Need for confidentiality in international commercial arbitration
One of the main advantages of international commercial arbitration (ICA) is confidentiality. It is what makes people choose ICA to settle litigation disputes. Originally confidentiality was not an essential attribute for arbitration since much national legislation failed to regulate and recognise it. Still, over the years, it became an irreplaceable and implied part of it. Many arbitration institutions regulate confidentiality. Rules of some institutions are more detailed than others, but the common feature is that there are Codes of Ethics for arbitrators. Still, they do not always establish a requirement of confidentiality for the parties.
Like in the ICC Rules, Article 6 of Appendix I, and article 1 of Appendix II, imposes duties on arbitrators and the International Court of Arbitration staff but are silent when it comes to the parties. However, through article 22.3, the parties can request the arbitral tribunal to provide orders concerning confidentiality. The same is with the ICDR rules, whose article 37.1 only imposes duties of confidentiality on arbitrators and administrators, and article 37.2 establishes that the tribunal may make orders concerning privacy. At the same time, the LCIA Rules regulates the duty of confidentiality in a well-defined manner under article 30.
Although most of the arbitrations institutions does not have direct rules asking parties to stick to confidentiality, still most of them impose this duty on various people involved within the arbitration, just like the arbitrators, the staff of the arbitration institutions, secretaries, witnesses, experts, court reporters, translators, interpreters etc. This is often why arbitrators in International Commercial Arbitration usually promote the inclusion of an express agreement about confidentiality among the parties when establishing the basis of the arbitration procedure.
Confidentiality covers the very existence of the arbitration process, from the pleadings and memorials of the parties to the documents produced or other evidence like witness statements or experts reports and therefore the award and other arbitration decisions.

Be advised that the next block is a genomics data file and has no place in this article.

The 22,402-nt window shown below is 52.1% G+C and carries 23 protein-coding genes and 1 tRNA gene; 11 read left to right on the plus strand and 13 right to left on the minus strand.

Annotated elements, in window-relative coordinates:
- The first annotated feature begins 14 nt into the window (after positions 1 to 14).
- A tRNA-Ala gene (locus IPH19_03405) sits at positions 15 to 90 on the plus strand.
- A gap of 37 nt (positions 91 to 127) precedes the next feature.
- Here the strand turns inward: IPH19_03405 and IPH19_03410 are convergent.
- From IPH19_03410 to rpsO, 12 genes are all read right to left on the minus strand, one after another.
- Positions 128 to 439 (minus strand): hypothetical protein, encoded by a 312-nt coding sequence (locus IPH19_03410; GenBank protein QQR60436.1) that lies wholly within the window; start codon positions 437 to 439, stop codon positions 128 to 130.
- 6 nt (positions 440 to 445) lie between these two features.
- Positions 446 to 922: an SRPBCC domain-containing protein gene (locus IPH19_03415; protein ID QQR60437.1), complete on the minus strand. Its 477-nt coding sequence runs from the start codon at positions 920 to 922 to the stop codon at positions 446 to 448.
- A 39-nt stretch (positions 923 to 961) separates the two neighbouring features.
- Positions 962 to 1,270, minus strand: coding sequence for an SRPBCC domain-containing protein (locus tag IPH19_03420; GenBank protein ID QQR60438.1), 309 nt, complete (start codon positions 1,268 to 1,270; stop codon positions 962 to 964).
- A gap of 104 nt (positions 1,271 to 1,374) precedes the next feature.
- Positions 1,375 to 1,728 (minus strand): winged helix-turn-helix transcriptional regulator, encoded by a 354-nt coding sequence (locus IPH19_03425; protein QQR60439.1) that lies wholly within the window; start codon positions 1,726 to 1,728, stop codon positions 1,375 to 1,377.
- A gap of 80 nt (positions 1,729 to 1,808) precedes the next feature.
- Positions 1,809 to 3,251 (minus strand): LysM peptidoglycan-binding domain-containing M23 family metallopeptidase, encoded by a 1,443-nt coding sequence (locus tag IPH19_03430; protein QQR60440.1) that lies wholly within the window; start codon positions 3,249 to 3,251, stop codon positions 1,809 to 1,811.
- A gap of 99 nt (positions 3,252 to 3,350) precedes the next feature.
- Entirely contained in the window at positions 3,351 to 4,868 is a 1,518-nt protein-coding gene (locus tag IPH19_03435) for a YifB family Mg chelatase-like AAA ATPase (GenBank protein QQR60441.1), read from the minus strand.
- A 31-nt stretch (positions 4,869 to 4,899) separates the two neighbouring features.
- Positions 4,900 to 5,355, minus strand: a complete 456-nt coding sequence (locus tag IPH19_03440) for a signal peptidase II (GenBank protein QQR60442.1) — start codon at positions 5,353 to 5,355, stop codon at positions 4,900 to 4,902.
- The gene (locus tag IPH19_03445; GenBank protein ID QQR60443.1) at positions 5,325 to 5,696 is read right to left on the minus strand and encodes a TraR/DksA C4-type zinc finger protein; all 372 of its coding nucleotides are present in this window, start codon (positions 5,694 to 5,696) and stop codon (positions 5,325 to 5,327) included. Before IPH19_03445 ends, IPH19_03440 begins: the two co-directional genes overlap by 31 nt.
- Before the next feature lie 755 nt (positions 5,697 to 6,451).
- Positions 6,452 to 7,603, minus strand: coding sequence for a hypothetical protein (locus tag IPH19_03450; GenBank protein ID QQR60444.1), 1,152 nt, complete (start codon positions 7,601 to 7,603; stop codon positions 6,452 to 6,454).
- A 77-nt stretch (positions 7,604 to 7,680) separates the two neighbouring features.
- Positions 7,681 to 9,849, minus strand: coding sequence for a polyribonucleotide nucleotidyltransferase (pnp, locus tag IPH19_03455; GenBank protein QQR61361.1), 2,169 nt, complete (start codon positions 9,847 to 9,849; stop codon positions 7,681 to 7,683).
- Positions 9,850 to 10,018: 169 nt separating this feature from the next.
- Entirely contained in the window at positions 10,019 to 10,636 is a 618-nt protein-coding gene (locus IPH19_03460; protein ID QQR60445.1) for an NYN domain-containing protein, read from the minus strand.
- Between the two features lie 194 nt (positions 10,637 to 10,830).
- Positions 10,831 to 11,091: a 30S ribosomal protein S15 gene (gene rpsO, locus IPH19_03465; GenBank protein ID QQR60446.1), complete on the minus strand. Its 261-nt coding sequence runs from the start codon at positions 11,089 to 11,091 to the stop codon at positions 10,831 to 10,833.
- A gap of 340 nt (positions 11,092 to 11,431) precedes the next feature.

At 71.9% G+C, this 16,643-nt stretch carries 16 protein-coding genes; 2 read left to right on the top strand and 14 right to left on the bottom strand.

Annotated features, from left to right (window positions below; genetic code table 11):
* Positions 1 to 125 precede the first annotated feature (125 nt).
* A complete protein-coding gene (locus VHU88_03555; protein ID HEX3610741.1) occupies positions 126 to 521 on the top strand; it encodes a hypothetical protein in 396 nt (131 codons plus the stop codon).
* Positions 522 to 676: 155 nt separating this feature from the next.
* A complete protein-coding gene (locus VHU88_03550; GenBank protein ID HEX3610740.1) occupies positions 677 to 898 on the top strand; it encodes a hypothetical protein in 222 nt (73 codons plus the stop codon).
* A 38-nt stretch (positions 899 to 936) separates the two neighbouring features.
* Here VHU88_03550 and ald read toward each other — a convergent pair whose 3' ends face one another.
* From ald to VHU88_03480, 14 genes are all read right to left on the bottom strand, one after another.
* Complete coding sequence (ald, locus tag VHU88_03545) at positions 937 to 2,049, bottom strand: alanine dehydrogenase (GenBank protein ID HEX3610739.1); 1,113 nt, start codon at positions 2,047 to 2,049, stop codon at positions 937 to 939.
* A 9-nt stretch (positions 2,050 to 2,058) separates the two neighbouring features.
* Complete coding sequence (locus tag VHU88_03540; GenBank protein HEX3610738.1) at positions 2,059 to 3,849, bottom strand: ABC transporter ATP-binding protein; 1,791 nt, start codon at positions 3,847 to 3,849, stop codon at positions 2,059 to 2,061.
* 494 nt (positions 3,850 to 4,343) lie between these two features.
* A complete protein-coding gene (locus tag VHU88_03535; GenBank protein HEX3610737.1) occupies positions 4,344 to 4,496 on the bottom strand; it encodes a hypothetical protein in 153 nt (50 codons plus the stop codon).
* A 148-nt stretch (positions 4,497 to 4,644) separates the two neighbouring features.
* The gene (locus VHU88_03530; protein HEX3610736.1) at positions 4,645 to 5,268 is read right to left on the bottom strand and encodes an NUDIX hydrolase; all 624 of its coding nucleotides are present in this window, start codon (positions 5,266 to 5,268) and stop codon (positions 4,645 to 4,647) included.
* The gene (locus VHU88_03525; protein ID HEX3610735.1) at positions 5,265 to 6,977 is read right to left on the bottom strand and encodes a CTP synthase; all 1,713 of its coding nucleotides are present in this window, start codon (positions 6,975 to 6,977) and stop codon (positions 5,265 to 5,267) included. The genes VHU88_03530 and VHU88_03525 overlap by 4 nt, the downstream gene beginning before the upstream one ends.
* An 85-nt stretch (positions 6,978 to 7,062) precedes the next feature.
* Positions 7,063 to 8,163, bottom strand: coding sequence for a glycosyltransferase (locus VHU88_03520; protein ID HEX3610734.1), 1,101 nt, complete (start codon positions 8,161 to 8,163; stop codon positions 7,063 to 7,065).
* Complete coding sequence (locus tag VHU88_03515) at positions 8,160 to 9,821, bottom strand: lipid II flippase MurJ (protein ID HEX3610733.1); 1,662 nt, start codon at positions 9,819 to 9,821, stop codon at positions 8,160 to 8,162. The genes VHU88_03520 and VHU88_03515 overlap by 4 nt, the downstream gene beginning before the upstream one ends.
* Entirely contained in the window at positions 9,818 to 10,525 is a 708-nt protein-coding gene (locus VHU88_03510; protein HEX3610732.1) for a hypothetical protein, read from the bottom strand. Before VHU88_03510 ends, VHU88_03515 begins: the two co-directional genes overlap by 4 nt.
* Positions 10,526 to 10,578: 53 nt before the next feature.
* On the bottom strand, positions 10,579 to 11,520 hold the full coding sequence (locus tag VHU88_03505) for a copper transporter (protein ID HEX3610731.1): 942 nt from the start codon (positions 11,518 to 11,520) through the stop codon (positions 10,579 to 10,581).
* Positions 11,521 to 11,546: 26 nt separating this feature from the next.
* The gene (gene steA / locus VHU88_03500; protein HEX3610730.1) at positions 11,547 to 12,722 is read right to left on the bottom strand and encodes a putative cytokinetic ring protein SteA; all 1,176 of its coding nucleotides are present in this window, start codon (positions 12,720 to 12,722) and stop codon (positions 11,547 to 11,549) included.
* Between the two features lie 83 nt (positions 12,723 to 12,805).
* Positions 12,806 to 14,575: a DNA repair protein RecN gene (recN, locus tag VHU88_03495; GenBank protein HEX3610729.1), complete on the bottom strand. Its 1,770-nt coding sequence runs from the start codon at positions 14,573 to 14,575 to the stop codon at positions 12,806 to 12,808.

Need for confidentiality-
- To protecting disputes from public dissemination.
- To avoiding potentially unfavourable or harmful publicity.
International views on confidentiality
The UNCITRAL Model Law is silent on confidentiality within the absence of any international rules prescribing confidentiality in arbitral proceedings. There have been differing views concerning implied confidentiality in arbitration proceedings. The courts in Australia and the USA have rejected the thought of an implied duty of confidentiality in arbitration and held that there could not be a presumption of arbitration. It must be mentioned in some clause. Norway is another such jurisdiction with an express statutory provision that states that there is no duty of confidentiality in arbitration proceedings unless the parties otherwise agree. On the opposite hand, countries like UK and France have recognised the concept of implied confidentiality as there is no express statutory provision regarding confidentiality.
In conclusion, confidentiality is the only thing that tends to be recognised almost altogether in national legislation and within the arbitration rules regarding International Commercial Arbitration. Though the majority of the institutions impose this duty of confidentiality on the arbitrators within the performance of their tasks, but not necessarily on the parties involved within the arbitration proceedings and so the parties at the time of preparing arbitration agreement must include a provision regarding confidentiality to be shielded from future contingencies.
This Article Does Not Intend To Hurt The Sentiments Of Any Individual Community, Sect, or Religion, Etcetera. This Article Is Based Purely On The Authors Personal Views And Opinions In The Exercise Of The Fundamental Right Guaranteed Under Article 19(1)(A) And Other Related Laws Being Force In India, For The Time Being. Further, despite all efforts made to ensure the accuracy and correctness of the information published, White Code VIA Mediation and Arbitration Centre Foundation shall not be responsible for any errors caused due to human error or otherwise.